Emily St. John Mandel’s new novel, The Lola Quartet, was the #1 Indie Next pick for May 2012. Her two previous novels are Last Night in Montreal and The Singer’s Gun. She’s a staff writer for The Millions. She is married and lives in Brooklyn.

What is your feeling about having mentors as a writer? Talk about the mentor relationship if you will, its importance to a writer…

I’ve never had a writing mentor, but I imagine it must be nice to have one. I had mentors when I was a dancer, and they were important to me, so I imagine having a writing mentor must be a nice thing. I’ve never done any sort of training as a writer, and I suppose I haven’t had very much contact with older writers over the years. But like most writers, I’ve spent a lot of time reading, and I’ve certainly learned a great deal about craft from writers whom I’ve never met and who don’t know that I exist.

What do you do when you feel stuck or uninspired and does it work to trick the brain into working?

I switch to writing about a different character, or switch from third to first person, or turn to a different part of the story. My novels to date have been fairly non-linear in structure, and I write that way too. Sometimes a change of scenery can be immensely helpful, especially if the change of scenery involves easy access to lattes; it can be helpful sometimes to get out of the apartment and go write in a café for a while. Or sometimes I’ll just give it up for the day and go for a walk or something. I’m afraid I’m not quite as disciplined about writing for long hours as I should be.

Suggestions for making characters live?  Do you know who they are before you write or do you find out who they are in the writing?

I don’t know who they are before I start writing. I think that for a character to seem real, they have to be both consistent and flawed. They can’t be entirely good or entirely evil, because no one’s entirely good or entirely evil, and throughout the book they have to behave more or less within the parameters of the personality you’ve established. If they do something outside those parameters, I think you have to have a good reason why and you have to set it up carefully.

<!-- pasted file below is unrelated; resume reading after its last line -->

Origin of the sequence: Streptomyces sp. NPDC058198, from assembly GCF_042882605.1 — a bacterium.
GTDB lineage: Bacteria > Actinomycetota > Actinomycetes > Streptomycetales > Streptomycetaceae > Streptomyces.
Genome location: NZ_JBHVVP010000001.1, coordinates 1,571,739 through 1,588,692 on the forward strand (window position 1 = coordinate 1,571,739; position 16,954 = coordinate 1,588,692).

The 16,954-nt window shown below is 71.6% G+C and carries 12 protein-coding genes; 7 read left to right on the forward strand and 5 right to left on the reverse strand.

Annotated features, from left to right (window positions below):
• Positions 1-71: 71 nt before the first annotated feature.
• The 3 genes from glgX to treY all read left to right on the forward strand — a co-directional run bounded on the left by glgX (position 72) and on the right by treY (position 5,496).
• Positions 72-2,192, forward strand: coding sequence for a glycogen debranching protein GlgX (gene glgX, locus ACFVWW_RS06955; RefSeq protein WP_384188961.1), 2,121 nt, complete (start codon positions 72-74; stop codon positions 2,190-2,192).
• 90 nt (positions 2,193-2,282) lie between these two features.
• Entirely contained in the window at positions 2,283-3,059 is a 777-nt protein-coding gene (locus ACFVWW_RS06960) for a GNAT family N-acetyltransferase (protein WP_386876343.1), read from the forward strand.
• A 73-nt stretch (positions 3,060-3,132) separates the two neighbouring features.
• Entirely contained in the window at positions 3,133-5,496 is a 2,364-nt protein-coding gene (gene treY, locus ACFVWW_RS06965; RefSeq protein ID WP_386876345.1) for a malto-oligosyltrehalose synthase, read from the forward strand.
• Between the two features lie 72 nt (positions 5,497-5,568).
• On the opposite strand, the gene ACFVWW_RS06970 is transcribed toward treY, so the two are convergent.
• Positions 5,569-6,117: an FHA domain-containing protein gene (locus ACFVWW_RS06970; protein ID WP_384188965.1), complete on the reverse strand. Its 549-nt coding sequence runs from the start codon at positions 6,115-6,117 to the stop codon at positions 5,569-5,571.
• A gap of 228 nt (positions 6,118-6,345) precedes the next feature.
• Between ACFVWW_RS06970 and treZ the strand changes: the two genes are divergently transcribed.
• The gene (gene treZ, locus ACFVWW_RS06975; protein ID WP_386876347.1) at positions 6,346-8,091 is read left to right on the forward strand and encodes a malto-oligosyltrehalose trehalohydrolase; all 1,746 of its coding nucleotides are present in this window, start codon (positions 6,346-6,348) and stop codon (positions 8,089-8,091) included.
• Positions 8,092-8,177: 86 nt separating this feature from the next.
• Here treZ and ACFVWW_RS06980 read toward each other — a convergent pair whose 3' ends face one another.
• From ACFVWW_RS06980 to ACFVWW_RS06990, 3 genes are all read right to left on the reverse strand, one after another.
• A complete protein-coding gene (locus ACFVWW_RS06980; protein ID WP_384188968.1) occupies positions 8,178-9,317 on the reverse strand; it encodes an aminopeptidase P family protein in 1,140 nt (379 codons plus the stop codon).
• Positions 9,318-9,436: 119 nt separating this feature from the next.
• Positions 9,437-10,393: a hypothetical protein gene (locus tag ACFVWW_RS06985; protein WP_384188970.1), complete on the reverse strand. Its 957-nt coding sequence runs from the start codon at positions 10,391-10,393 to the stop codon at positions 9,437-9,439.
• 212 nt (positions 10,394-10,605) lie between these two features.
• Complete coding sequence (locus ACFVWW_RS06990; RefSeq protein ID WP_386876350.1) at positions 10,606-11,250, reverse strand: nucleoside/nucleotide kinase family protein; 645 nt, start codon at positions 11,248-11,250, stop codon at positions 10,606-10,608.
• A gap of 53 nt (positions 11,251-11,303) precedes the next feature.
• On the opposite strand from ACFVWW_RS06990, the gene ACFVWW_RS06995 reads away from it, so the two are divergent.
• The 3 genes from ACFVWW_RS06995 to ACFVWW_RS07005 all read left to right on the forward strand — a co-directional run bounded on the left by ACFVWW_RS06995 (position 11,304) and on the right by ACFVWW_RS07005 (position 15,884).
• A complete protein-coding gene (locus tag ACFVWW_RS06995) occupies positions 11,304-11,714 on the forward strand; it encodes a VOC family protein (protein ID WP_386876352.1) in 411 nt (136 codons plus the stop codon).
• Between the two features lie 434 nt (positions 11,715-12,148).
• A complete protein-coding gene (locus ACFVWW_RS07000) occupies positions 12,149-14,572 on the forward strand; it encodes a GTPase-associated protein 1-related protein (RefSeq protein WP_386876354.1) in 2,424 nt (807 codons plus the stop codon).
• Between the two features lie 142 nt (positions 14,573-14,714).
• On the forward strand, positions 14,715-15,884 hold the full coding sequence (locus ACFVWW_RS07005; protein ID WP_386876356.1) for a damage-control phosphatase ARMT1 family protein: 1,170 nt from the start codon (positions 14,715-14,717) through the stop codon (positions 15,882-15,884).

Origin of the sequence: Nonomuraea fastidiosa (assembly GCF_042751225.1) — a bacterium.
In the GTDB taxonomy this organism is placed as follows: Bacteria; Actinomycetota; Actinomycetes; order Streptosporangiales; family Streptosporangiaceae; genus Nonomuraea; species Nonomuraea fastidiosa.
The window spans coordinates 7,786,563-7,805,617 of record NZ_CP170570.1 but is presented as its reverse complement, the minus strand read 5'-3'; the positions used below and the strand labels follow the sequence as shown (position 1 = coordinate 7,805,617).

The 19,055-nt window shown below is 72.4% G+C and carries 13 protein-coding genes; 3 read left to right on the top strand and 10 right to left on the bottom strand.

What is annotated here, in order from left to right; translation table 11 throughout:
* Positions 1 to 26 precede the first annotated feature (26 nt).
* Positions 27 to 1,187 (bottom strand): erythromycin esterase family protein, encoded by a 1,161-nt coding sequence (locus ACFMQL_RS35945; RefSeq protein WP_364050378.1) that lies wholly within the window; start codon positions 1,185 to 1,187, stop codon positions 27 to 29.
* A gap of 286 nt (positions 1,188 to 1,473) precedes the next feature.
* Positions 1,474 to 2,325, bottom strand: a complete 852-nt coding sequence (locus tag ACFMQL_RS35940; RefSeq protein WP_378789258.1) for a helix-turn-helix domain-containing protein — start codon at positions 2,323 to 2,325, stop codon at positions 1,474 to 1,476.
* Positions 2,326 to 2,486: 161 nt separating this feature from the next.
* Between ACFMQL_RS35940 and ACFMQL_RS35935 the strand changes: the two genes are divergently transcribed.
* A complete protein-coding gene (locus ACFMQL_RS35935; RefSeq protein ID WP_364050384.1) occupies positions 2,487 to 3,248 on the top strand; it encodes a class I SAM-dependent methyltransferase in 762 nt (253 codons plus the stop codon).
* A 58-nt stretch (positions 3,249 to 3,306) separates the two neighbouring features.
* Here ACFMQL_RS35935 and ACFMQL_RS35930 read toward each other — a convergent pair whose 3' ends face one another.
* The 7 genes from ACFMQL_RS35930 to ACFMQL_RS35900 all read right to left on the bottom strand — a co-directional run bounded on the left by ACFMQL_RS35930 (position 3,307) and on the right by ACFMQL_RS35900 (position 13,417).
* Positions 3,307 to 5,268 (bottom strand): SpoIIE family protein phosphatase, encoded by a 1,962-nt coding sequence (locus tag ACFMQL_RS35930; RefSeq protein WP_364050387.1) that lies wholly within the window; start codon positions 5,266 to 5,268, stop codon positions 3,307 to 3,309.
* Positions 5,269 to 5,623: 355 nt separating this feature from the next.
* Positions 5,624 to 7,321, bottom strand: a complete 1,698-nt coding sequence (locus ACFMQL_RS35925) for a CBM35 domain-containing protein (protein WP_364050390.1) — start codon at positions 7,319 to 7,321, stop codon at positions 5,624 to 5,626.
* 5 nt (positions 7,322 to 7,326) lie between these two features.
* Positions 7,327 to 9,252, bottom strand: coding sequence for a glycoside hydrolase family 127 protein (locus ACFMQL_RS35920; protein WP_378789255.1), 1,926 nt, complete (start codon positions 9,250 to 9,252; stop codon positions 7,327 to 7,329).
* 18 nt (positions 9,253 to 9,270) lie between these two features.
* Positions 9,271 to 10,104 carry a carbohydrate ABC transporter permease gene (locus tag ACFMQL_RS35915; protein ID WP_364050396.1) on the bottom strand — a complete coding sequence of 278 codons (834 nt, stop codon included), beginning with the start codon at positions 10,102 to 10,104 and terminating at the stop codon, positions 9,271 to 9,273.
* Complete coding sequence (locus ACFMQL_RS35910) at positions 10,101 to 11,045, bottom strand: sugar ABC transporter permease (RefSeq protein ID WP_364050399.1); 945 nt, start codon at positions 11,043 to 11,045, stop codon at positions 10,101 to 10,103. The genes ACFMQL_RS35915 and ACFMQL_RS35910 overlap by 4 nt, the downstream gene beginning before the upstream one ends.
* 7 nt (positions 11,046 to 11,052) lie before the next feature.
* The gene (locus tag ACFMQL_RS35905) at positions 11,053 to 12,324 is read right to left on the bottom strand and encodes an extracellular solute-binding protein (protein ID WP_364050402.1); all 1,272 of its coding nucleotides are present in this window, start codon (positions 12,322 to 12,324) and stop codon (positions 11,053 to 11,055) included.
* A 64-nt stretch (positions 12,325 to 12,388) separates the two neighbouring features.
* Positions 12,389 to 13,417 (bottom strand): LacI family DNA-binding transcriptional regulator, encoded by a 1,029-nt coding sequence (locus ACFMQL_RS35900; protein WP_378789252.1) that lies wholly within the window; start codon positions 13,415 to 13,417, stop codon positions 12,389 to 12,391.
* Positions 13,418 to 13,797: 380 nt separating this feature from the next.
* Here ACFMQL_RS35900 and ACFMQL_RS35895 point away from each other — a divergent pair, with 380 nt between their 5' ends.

What’s the best writer’s advice you ever got?

This is such a cliché, but: “murder your darlings.” In other words, go through your manuscript and get rid of everything that doesn’t serve the book, even if it’s your favourite chapter or a character that you love.

Please talk a bit about The Lola Quartet here. Anything related to writing and birthing this book!

Sure. I started it about three years ago, in the spring of 2009. It was around the time when my first novel, Last Night in Montreal, was published. That summer I sold my second novel, The Singer’s Gun, and found myself simultaneously promoting the first novel, doing revisions under deadline on the second, and stealing time here and there to write the third. It was such a pleasure when the final draft of The Singer’s Gun was turned in and I could finally focus on this book.

The Lola Quartet is a work of literary noir, and is concerned with jazz, Django Reinhardt, economic collapse, love, Florida’s exotic wildlife problem, fedoras, and the unreliability of memory. It took about two and a half years to write, which seems to be about average for me. I listened to Radiohead’s album In Rainbows a lot while I was writing it, and I think the music affected the mood of the book.

What do you wish people wouldn’t ask you about your writing life?

It’s sort of awkward when people ask how I come up with my ideas. I have no idea how I come up with my ideas—it just sort of happens—but it’s difficult to express this without sounding like I’m trying to be mysterious. I’m not trying to be mysterious.

What is next for you?

Another novel. I’m fighting my way through a first draft. I’ve also been thinking lately that maybe I should write more short stories.

The Fictionaut Five is our ongoing series of interviews with Fictionaut authors. Every Wednesday, Meg Pokrass asks a writer five (or more) questions. Meg is the editor-at-large for BLIP Magazine, and her stories and poems have been published widely. Her first full collection of flash fiction, “Damn Sure Right” is now out from Press 53. She blogs at http://megpokrass.com.

  1. Sam Rasnake

    Good interview.

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